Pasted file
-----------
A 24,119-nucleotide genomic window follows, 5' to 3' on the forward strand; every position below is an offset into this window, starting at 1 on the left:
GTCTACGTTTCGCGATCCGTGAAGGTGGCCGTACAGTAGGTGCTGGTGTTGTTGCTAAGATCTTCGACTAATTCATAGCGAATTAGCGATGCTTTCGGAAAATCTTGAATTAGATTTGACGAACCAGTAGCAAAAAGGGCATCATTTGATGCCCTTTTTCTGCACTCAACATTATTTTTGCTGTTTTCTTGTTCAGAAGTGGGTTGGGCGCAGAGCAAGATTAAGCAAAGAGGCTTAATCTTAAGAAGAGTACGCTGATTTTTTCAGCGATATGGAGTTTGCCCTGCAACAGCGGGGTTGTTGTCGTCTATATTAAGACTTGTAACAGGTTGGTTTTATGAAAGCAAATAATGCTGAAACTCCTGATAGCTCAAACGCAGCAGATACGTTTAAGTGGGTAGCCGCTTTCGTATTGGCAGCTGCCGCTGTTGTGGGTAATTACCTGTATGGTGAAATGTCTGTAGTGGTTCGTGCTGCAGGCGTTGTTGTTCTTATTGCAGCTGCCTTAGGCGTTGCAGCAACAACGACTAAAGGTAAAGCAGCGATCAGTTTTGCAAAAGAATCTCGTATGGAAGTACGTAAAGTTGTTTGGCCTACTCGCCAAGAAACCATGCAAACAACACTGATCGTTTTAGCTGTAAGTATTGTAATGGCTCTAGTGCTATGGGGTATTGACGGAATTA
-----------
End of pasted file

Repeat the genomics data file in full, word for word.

A 24,119-nucleotide genomic window follows, 5' to 3' on the forward strand; every position below is an offset into this window, starting at 1 on the left:
GTCTACGTTTCGCGATCCGTGAAGGTGGCCGTACAGTAGGTGCTGGTGTTGTTGCTAAGATCTTCGACTAATTCATAGCGAATTAGCGATGCTTTCGGAAAATCTTGAATTAGATTTGACGAACCAGTAGCAAAAAGGGCATCATTTGATGCCCTTTTTCTGCACTCAACATTATTTTTGCTGTTTTCTTGTTCAGAAGTGGGTTGGGCGCAGAGCAAGATTAAGCAAAGAGGCTTAATCTTAAGAAGAGTACGCTGATTTTTTCAGCGATATGGAGTTTGCCCTGCAACAGCGGGGTTGTTGTCGTCTATATTAAGACTTGTAACAGGTTGGTTTTATGAAAGCAAATAATGCTGAAACTCCTGATAGCTCAAACGCAGCAGATACGTTTAAGTGGGTAGCCGCTTTCGTATTGGCAGCTGCCGCTGTTGTGGGTAATTACCTGTATGGTGAAATGTCTGTAGTGGTTCGTGCTGCAGGCGTTGTTGTTCTTATTGCAGCTGCCTTAGGCGTTGCAGCAACAACGACTAAAGGTAAAGCAGCGATCAGTTTTGCAAAAGAATCTCGTATGGAAGTACGTAAAGTTGTTTGGCCTACTCGCCAAGAAACCATGCAAACAACACTGATCGTTTTAGCTGTAAGTATTGTAATGGCTCTAGTGCTATGGGGTATTGACGGAATTA